NEW YORK (CNNMoney.com) -- Elizabeth Warren told CNN's John King on Friday that she is eager to begin setting up the nation's first consumer financial protection bureau, but she stopped short of confirming that she will eventually be put in charge of the agency that was her brainchild.
President Obama appointed Warren earlier that day to be a special adviser in charge of building the Consumer Financial Protection Bureau that was a key part of the Wall Street reform bill the president signed into law in July.
In an interview with King on CNN, Warren said she wants to start work as soon as possible.
"I want to worry about Monday," she said. "I want to worry about this week and the week after, about getting this thing started."
But Warren could not say where she would be after the agency is up and running in July 2011.
"Where we are in three months is something I'm not -- I'm not clear about," she said. "I know the direction I want to go, but I'm sure not clear where we're going to be in a year."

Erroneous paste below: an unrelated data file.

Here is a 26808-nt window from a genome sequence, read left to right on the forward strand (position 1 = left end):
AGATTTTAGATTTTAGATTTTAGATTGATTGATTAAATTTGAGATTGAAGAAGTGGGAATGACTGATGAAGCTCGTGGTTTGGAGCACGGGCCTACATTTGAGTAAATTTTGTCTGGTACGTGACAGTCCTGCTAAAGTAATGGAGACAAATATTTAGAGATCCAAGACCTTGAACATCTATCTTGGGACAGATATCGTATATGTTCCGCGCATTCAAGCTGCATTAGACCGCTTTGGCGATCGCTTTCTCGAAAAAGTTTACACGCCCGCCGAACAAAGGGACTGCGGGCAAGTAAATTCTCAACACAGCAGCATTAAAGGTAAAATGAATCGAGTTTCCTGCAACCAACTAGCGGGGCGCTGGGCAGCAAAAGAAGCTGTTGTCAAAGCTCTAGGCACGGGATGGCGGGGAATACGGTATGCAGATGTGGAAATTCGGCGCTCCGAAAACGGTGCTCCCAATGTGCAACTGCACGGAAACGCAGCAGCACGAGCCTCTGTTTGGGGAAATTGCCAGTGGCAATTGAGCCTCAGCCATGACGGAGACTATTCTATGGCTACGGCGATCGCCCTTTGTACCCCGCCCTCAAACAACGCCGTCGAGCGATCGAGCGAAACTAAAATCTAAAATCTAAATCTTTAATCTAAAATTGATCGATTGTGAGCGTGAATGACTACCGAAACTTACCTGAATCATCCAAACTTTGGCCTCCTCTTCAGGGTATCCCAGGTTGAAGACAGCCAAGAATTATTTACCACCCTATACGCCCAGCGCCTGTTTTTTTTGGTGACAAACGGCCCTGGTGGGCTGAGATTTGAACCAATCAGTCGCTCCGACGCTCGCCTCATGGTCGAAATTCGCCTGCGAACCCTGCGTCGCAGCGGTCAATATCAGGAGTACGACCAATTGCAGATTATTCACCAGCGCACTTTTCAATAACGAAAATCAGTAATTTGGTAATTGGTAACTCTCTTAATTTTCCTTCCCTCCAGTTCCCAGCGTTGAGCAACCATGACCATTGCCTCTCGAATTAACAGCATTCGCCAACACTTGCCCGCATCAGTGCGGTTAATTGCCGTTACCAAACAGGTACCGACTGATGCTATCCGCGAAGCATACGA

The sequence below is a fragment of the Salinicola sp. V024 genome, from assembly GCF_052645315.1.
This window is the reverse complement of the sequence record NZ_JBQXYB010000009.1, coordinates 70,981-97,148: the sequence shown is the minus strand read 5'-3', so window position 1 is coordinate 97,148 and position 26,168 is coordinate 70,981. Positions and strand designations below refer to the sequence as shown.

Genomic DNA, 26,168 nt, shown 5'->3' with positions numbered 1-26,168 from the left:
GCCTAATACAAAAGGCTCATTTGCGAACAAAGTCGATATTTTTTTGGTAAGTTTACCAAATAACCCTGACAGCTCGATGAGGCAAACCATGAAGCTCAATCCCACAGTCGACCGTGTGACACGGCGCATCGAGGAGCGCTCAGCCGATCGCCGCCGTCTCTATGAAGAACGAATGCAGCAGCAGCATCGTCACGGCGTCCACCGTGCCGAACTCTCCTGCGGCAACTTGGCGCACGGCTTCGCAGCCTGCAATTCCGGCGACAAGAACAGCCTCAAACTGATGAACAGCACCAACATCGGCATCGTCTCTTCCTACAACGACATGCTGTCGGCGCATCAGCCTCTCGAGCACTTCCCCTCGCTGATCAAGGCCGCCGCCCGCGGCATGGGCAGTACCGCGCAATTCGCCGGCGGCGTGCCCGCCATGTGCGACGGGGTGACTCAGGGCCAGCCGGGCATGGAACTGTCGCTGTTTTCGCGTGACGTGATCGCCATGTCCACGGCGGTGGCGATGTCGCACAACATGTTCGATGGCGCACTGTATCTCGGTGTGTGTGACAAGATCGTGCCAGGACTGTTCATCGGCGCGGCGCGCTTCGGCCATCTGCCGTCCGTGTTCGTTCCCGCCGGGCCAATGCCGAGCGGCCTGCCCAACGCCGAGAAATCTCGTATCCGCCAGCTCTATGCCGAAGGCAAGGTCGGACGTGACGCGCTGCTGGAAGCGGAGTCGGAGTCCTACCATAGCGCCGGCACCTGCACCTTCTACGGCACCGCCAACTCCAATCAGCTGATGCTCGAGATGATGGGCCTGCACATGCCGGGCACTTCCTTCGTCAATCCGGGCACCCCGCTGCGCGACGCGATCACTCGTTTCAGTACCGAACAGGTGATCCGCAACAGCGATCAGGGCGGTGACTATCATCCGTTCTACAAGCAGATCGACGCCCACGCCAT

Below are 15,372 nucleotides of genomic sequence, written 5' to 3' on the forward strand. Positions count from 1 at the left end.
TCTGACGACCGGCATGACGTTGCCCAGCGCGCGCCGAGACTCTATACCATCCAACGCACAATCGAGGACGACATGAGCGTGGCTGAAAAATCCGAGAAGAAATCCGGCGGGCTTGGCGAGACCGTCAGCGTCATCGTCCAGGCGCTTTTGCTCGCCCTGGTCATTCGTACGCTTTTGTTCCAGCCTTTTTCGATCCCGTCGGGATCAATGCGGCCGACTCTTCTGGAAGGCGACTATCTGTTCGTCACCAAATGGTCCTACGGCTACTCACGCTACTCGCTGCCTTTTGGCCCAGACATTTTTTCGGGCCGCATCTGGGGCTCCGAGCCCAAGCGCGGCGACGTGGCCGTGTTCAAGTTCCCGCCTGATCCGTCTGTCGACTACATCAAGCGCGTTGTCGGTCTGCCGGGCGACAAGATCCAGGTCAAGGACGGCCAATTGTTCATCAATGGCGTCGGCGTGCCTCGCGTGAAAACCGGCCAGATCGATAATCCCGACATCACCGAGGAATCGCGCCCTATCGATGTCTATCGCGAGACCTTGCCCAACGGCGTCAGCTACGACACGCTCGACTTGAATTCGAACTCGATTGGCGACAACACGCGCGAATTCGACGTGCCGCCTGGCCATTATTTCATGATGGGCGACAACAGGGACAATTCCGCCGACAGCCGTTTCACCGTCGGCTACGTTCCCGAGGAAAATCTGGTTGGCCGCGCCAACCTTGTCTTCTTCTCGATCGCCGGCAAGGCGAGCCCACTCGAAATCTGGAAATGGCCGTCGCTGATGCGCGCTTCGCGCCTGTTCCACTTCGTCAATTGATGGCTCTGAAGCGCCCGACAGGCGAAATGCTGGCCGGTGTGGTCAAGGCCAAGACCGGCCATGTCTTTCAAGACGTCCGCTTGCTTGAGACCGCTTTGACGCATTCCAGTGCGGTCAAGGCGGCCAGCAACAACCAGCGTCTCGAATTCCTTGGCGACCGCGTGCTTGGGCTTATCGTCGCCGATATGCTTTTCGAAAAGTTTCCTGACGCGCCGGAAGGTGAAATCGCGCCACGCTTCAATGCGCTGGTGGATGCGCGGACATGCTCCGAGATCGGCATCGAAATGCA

Warren's appointment does not mean that she will be the official director of the bureau once it's up and running, but she will have say in who gets the job, Obama said Friday.
Responding to criticism that her appointment circumvents the Senate confirmation process, Warren told King that statutes in the financial reform bill allow for her to begin work before being confirmed in order to avoid delays.
"The statute is clear," she said. "It actually is structured to say get going on the agency now, and when you can go through the confirmation process and get somebody confirmed then it will be the time to ... hand it from Treasury over to the new agency independently."
Warren also responded to criticisms that she is overly liberal and unfriendly to the banking industry.
"There are some bankers who like me," she said. "People who want to put out good, simple products that folks can understand and understand the price, understand what the risks are, exercise their own personal responsibility about whether or not they want to do it."
Doug McMillon raked in $22.8 million. The median associate made $19,177. More
US regulators are close to slapping Wells Fargo with a $1 billion fine for forcing customers into car insurance and charging mortgage borrowers unfair fees. More
In 1998, Ntsiki Biyela won a scholarship to study wine making. Now she's about to launch her own brand. More
Countless older workers are about to end their careers without money in the bank. Here's what to do if you're one of them. More